The seat base is a little shorter in length than previously tested chairs, and the extra-thick lumbar pad pushes users even closer to that forward edge. Height adjustment is a little on the tall side, ranging from around 21” to 24.8” at the upper apex of the seat base. The padded steel side bolsters are about ¾” from our hips, which could be uncomfortable to users who themselves have an, ahem, “wide base”.

A rocker switch at the inside edge of each firmly-padded armrest unlocks it to slide forward and back, inward and out, and to swivel. The swivel lock is a marked improvement over the unlocked swivel function of chairs like Corsair’s T1 Race, which often required adjustment after being bumped.

The recline lever is found at its pivot, just forward of the Achilles P1’s back. It’s notchier than most, feeling as though its teeth have rough edges, but it engages very firmly. Also seen below is the side tab for unlocking arm height adjustment.

Upholstery on the bottom pad is perforated to improve breathability of the synthetic material. The back upholstery doesn’t have this treatment.

The back reclines “150°” aka 60° from vertical. Since it’s attached to a pivot base, an additional 11° of recline is available by pivoting the front of the seat upward. The leg rest slides out, and flipping the pad to its upright position gives the chair around 12.8” of extension.

Control software for the entire Gamdias RGB line (including mice, keyboards, and headsets) can be downloaded from its site. The Achilles P1 L is factory set to RGB Wave mode, and “static” is the only mode where custom color settings worked properly. “Breathing” mode allows one to choose colors, but the breathing pattern still cycles through the basic pallet.

Software installation leaves the keyboard shortcut box unchecked by default, which is sad, because the shortcut in “Programs” failed to launch the first time. We had to right click that to find the original shortcut, and open it the first time as administrator. Consecutive program launches were unencumbered.

Continuous testing caused the software to lock up with random LED blinking stored on the chair’s firmware, but closing and reopening the application fixed that.

Butt How Did It Feel?

Let’s start with the Corsair T1 Race as a baseline, with its deep and dished bottom pad pushing the front of our legs up slightly, which wasn’t painful but did take a while to get accustomed to. The Achilles P1 L’s shorter base and flatter seat pad combine with a thick lumbar support that pushes the sitter closer to the edge to allow our legs to droop a little more at any given bottom tilt angle.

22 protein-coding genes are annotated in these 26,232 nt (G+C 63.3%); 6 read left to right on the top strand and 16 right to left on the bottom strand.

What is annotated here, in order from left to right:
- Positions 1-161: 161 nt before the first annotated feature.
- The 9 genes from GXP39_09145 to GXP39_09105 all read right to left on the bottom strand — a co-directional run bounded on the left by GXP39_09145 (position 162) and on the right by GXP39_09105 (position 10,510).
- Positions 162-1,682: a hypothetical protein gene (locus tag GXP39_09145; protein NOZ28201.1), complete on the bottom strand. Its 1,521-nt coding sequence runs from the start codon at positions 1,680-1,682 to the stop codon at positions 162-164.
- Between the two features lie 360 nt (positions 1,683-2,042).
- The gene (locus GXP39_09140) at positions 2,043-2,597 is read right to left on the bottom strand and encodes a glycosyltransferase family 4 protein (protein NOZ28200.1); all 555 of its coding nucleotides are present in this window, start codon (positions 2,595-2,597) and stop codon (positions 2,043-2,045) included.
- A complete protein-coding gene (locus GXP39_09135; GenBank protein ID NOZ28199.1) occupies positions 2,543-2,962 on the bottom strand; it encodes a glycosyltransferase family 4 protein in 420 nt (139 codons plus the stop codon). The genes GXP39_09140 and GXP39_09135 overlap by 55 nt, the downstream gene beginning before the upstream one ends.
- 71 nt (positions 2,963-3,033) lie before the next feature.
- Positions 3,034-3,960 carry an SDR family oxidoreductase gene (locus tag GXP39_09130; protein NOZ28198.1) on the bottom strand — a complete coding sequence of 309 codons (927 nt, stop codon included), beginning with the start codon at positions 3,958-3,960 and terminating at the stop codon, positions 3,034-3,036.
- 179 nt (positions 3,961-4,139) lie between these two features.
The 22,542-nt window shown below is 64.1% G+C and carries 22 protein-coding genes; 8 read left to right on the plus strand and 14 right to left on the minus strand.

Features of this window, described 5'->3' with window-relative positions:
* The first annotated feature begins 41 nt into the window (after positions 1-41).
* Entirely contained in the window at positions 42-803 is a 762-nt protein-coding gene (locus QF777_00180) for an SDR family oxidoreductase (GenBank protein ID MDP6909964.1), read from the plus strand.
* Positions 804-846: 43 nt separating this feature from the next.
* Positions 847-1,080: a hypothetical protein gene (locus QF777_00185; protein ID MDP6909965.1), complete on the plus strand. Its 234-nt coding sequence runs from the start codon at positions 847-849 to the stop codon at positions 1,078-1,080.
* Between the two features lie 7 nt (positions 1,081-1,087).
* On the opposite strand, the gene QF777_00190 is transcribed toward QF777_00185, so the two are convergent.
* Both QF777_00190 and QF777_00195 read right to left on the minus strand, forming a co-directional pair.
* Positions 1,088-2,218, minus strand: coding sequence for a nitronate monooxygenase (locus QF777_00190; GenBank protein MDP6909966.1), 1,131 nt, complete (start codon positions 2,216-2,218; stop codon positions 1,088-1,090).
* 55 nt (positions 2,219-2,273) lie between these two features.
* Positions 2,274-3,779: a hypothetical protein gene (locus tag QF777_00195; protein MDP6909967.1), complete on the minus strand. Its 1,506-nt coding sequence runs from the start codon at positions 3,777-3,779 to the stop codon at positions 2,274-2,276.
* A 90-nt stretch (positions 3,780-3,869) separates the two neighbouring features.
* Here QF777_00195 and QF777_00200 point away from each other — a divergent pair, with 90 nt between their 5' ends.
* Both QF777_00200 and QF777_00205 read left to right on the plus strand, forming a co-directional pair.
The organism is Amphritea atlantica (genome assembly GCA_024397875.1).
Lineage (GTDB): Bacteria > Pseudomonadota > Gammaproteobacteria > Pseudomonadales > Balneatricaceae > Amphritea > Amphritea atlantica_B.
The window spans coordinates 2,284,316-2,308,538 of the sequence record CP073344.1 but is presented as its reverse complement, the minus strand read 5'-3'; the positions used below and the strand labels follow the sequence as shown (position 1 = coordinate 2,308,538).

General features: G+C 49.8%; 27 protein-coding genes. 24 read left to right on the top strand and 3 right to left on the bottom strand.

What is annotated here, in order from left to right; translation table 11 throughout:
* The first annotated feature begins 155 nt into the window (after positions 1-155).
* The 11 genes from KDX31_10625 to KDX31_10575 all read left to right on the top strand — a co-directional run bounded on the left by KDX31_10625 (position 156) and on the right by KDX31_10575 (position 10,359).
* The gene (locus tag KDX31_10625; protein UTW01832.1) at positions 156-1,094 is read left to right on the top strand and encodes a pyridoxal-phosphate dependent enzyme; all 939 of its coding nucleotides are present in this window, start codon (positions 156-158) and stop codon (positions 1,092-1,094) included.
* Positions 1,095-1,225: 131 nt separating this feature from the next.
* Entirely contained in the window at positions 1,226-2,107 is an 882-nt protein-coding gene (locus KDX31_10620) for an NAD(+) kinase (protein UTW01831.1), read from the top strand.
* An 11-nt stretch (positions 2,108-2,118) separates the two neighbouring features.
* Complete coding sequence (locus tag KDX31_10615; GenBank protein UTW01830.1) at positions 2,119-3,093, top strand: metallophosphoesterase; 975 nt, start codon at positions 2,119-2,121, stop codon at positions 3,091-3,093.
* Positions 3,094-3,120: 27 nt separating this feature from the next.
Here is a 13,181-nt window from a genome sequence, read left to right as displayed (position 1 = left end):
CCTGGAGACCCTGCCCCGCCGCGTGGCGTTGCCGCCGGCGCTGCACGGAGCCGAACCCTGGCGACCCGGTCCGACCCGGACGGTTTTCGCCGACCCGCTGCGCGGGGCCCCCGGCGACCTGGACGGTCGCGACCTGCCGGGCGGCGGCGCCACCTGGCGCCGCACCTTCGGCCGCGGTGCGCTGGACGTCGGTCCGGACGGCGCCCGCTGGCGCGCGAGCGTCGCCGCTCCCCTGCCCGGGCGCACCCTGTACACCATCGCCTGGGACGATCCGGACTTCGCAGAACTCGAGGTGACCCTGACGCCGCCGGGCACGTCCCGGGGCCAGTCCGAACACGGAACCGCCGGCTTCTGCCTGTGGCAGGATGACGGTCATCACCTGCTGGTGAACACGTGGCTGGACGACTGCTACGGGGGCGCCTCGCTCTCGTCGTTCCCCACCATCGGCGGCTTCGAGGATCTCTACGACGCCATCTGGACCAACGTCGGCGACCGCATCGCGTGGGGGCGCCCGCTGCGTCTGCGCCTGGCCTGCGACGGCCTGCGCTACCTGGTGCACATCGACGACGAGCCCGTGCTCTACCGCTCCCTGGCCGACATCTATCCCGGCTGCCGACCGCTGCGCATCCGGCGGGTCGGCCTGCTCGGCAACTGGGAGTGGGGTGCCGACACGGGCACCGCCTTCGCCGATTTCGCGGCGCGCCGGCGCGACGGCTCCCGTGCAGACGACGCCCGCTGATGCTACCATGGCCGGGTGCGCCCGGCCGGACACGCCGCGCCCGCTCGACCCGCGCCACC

The wheels and castors lack ball bearings but instead feel bushed, rolling and pivoting far more smoothly than those of cheap chairs. The ball-bearing castors and wheels of the T1 Race chair could have beaten this, except that those castors were looser and flopped around too much to make directional changes easy.

The Achilles P1 leg rest supports my calves between midpoint and ankle with the chair’s back fully reclined. It’s impractically short when used in the upright position, if that matters.

The only ergonomic weaknesses are that the rigid seat frame doesn’t have any give for the hard foam padding and that the lumbar pad is a little too thick. Both problems should be minimized after an extended break-in period, and are likewise eased in warmer climates. The lumbar pad is also too narrow compared to the back, making it too easy to knock off-center. We should further remind that the padded-steel side bolsters are likely to be a bit too narrow for padunka dunks thick thighs.

But what about the price? You’re getting a lot of chair with a frame this sturdy, limited primarily by its Class 4 lift to 440lbs. On the other hand, the steel-based Achilles E1 L is nearly $200 cheaper at $269, lacking only the P1’s aluminum base, leg rest, and seat tilt mechanism. We’d have none of that: we wanna rock.  

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[Deals] 36% savings on the SanDisk Ultra 128 GB Dual USB Flash Drive USB 3.0

Your biggest files can now be moved about in a tiny flash drive with the SanDisk Ultra 128GB Dual USB Flash Drive. This flash drive features both microUSB and USB 3.0 connectors, allowing both Android devices and computers to take advantage of the massive 128GB capacity. It makes use of the USB 3.0 interface, allowing for transfer rates of up to 150MB/s. The drive is compatible with SanDisk’s Memory Zone app on the Google Play Store, which allows you to backup and manage your smartphone or tablet storage. A sleek, retractable design ensures incredible compactness despite the size and speed of the SanDisk Ultra.

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Mionix Refreshes 'Avior' Mouse With New Sensor, Color Options

Mionix launched an updated version of the Avior as part of its latest “Fresh Desk” collection. It comes in Frosting (Red), Ice Cream (Blue),French Fries (Yellow), Shark Fin (Gray), and Black.

Compared to the older Avior 7000, the refresh shares the same ambidextrous shape but lacks any side keys (the original had two on each side). Instead, there’s just a single DPI switch below the scroll wheel. Moreover, fans of RGB lighting will likely be disappointed that only the Black version features any lighting at all. Even then, just the scroll wheel is backlit, while the old RGB Mionix logo has been replaced by a simple matte sticker.

The sensor has been upgraded to the new true 5,000 DPI Pixart PMW-3325 optical sensor. To adjust DPI, you’ll need to use the Mionix Hub software, which is now available on both Windows and macOS.

Finally, although Mionix calls the Avior the “dopest entry level,”it retails on its site for a hefty €60, which is around $71 USD.

Product Mionix Avior
Sensor PMW3325
Resolution Up to 5000 SPI
Ambidextrous Yes
Switches Unknown
Polling Rate Unknown
Lighting Scroll wheel only on Black version
Buttons 4
Software Mionix Hub
Cable USB
Dimensions (H x W x D)
Price €60